When it is completed in 2015, the Jirau hydroelectric dam will span 8km across the Madeira river and feature more giant turbines than any other dam in the world. Then there are the power lines, draped along 2,250km of forests and fields to carry electricity to Brazil‘s urban nerve centre, São Paulo.
Still, it won’t be enough. The dam and the Santo Antonio complex that is being built a few kilometres downstream will provide just 5% of what government energy planners say the country will need in the next 10 years. So Brazil is building many more dams, courting controversy by locating the vast majority in the world’s largest and most biodiverse forest.
“The investment to build these plants is very high, and they are to be put in a region which is an icon for environmental preservation, the Amazon,” said Paulo Domingues, energy planning director for the ministry of mines and energy. “So that has worldwide repercussions.”
“Perhaps it’s the curse of Rondônia,” joked Ari Ott, referring to teething troubles with the first turbine of the Santo Antônio hydroelectric plant which was intended to kick off a new cycle of huge power projects in Brazil’s Amazon jungle region.
The enormous turbine, designed to generate 71.6 megawatts of electricity, overheated during initial tests in December and the necessary repairs delayed its coming onstream, now announced for late March, by at least three months.
Professor Ott, of the Federal University of Rondônia, said the problems “do not bode well” for the 44 turbines to be installed over a period of four years at the complex located on the Madeira river and run by the Santo Antônio Energia consortium, which is made up of Brazilian companies Odebrecht and Andrade Gutiérrez and other investors.
The Economist – from the print edition, 12/03/2011
DRIVE out of Porto Velho, the capital of the Amazonian state of Rondônia, and you see the trouble the world’s largest forest is in. Lorry after lorry trundles by laden with logs; more logs lie by the road, to be collected by smugglers who dumped them on the rumour of a (rare) roadcheck. Charred tree-stumps show where ranchers burned what the loggers left behind; a few cattle roam sparsely through the scrubby fields. In places the acid subsoil shows through, sandy and bone-pale. Seen from above, the roads look like hatchet blows, with dirt tracks radiating outward like thinner wounds. The picture is reproduced across the Amazon’s “arc of deforestation” (see map).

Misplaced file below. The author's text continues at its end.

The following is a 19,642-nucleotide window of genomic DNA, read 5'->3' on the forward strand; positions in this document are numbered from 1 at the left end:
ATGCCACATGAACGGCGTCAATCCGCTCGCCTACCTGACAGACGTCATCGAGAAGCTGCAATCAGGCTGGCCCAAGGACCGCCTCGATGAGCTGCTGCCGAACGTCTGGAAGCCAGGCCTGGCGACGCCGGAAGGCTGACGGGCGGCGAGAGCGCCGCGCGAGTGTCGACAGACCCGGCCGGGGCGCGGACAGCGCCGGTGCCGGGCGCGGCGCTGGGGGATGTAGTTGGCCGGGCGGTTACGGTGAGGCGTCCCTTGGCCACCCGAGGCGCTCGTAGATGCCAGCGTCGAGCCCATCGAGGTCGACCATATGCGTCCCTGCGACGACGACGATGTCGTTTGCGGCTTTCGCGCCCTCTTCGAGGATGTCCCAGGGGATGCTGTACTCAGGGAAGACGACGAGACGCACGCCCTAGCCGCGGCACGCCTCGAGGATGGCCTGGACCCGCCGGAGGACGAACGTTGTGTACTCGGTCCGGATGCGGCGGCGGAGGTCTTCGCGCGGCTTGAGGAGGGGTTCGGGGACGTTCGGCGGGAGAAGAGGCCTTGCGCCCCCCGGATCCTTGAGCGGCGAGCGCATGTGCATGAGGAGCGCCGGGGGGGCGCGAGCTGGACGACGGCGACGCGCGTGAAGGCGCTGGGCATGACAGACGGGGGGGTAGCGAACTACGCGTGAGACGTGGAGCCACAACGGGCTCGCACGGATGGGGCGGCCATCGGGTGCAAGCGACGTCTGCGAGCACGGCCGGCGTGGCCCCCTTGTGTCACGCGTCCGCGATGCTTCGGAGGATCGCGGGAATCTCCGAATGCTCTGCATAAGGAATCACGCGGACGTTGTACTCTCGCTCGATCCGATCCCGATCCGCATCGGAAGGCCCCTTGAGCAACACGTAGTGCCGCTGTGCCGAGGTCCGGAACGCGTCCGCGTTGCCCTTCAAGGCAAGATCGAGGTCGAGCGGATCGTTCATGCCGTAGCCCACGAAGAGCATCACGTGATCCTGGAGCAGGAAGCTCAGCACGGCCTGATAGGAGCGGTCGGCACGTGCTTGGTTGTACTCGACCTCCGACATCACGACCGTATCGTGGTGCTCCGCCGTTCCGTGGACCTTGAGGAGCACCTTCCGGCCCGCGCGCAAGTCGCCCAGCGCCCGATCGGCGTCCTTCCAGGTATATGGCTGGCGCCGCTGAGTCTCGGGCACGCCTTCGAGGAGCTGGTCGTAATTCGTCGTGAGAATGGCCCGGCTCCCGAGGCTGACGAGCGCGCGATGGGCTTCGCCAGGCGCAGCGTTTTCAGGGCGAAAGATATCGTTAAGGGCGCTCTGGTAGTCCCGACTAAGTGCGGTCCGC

The Brazilian Amazon is now home to 24m people, many of them settlers who trekked those roads in the 1960s and 1970s, lured by a government promise that those who farmed “unproductive” land could keep it. Chaotic or corrupt land registries left some without secure title. Rubber-tappers, loggers, miners and charcoal-burners came too. The most recent arrivals are 20,000 construction workers building dams on the Madeira and Xingu rivers to provide electricity to Brazil’s populous south. They have attracted some 80,000 camp-followers, many of whom squat on supposedly protected land.
The population of Jaci-Paraná, the nearest town to the Jirau dam being built on the Madeira, has risen from 3,500 to 21,000 in a decade—but it still has just four police. Prostitutes and drug-dealers do well. On payday, says Maria Pereira, a teacher, busloads of construction workers hit town to drink and fight. Knife-killings are common. When the dam is finished, many of the new residents will move on. Behind them, a bit more of the Amazon will be gone.
While blue-and-yellow macaws fly overhead, a network of pipes fed by a constant flow of trucks pours enough concrete to build 37 football stadiums.
The $7.7 billion Santo Antonio dam on the Madeira river is part of Brazil’s largest concerted development plan for the Amazon since the country’s military government cut highways through the rain forest to settle the vast region during its two-decade reign starting in 1964.
In the coming years, dams, roads, gas pipelines, and power grids worth more than $30 billion will be built to tap the region’s vast raw materials, and transport its agricultural products in coming years.
The Santo Antonio dam in the western Amazon’s Rondonia state, which goes online in December 2011, will pave the way for a trade route between the Atlantic and Pacific oceans by making more of the Madeira river navigable.